I would seek out courses that are of interest of you while also researching companies of interest where you want to live.
After a few courses, I would seek out paying work or an internship to see if you like that kind of work. Doing what you like is much more important then the name of the skill. In this field, for the foreseeable future, these are well paying jobs.
Even in a university degree that are different paths to become a systems engineer, a software engineer, a computer science major, a UI/UX designed or a software developer. And no two schools have the exact same curriculum,
It took me a year of working in a company to identify what I didn't like to do, which was invaluable in picking courses to finish my degree and finding a job and career path I loved.
Mark recommends the following next steps:
Today most of the computers are PC or Apple. Because computing power has increased so much these days its more of a software solution, and things have gone farther with these Amazon cloud or Microsoft Azure, some facility with zillions of PC units where the actual hardware can be simulated, then its loaded with simulated software and the person/company, instead of have a computer on site, connects to that system over the internet and the computing happens at Amazon or Microsoft.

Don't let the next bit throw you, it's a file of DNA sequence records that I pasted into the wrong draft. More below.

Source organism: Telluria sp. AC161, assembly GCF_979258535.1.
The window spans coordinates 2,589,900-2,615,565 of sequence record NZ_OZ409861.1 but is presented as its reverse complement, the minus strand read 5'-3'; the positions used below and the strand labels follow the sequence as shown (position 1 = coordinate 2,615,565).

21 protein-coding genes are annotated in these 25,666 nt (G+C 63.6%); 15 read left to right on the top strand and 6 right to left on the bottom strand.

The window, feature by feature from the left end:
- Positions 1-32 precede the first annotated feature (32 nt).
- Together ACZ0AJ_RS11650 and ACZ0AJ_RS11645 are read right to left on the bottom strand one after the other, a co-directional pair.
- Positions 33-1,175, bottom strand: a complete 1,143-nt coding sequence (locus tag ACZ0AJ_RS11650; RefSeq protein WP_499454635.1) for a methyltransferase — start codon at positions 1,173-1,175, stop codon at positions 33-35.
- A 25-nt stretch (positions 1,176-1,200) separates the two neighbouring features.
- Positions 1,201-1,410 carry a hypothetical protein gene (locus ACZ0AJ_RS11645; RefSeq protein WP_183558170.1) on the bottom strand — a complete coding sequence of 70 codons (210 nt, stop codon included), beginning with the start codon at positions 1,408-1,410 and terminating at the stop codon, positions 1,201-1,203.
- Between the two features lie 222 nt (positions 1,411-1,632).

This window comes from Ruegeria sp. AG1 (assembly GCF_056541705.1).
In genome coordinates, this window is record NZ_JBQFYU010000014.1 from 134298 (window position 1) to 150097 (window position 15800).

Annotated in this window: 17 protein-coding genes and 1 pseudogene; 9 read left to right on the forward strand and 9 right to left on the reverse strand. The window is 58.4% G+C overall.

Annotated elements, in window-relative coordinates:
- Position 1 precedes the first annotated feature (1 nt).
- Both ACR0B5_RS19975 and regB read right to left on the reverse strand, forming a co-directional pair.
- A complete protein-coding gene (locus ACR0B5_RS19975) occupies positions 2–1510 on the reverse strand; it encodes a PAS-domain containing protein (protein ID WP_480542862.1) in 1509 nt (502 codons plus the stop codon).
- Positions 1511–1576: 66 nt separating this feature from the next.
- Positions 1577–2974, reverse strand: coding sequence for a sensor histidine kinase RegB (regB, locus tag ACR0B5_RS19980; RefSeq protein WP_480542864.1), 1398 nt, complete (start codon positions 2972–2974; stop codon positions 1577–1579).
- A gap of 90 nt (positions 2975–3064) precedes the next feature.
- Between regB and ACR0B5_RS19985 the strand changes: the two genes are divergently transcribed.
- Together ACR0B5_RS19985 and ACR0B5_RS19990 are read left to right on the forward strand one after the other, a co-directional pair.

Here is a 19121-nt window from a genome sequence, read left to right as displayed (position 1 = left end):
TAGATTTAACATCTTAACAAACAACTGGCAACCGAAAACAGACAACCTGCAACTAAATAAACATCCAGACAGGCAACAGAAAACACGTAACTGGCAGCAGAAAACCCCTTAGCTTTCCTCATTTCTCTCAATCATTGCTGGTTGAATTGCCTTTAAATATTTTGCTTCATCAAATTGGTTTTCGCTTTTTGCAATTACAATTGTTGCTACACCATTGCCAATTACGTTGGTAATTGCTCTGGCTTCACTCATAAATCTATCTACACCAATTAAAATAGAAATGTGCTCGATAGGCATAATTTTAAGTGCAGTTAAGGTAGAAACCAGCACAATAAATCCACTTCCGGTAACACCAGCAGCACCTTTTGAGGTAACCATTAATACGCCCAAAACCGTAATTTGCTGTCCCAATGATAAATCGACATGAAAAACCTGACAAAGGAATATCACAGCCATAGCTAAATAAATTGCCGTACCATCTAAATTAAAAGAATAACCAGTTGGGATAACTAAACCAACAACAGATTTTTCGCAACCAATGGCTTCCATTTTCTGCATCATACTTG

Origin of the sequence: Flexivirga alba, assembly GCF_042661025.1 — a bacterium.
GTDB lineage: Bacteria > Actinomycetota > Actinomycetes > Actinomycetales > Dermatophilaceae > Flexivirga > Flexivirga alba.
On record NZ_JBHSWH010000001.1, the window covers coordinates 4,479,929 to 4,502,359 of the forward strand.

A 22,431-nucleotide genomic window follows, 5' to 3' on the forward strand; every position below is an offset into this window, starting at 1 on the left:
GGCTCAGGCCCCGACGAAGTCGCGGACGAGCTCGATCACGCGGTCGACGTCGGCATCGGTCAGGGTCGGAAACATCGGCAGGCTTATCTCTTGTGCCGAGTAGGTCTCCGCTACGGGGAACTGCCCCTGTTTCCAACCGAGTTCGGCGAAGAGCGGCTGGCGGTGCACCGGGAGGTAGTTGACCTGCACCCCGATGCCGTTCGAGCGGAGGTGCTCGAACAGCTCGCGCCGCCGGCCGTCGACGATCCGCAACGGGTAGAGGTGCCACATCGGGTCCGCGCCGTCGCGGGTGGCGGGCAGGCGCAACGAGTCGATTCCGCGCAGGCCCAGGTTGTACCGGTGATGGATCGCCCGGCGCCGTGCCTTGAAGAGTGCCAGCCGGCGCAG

The computing becomes a "service". And these days you can learn Azure or Amazons AMS free, mostly. If a company needs software to track operations? they rent access to business software and set it up for their needs. So you would look at what the company wants to do and try to match up computers, software or these online services to solve the problem.
Some people like doing this, finding what solutions are out there and making a simple description of what the company wants and how this or that can do what they need; they say yes and you order things, set it up; Its a very fun kind of project work thats all new.
Other people only want to code. Nothing else. Thats something we'd call "code intensive" where one needs to know programming in detail. The analyst is more of a bigger picture person, some knowledge of programming is good but its about making a system do what the customer wants. More meeting with others, talking to companies that offer solutions, making a proposal and being there to help. Ive done my share of coding. I'd rather be meeting people, light travel maybe, arranging demonstrations and moving around than sitting at the terminal for hours.
Hope this helps? Studying is and should be fun. Trying new things and studying can be difficult but so rewarding. Best of luck
Bradley recommends the following next steps:
The typical work day of any systems analyst is more or less towards the following points.
1. They analyze the system with respect to functionality and performance.
2. They develop and maintain system codes
3. Do debugging in case of issues and resolve them.
In general the up keep of any system becomes the responsibility of a Systems analyst.
You can also go to Indeed.com and look up jobs there. The job description will tell you what the educational requirements are, what skills are needed and how much it pays.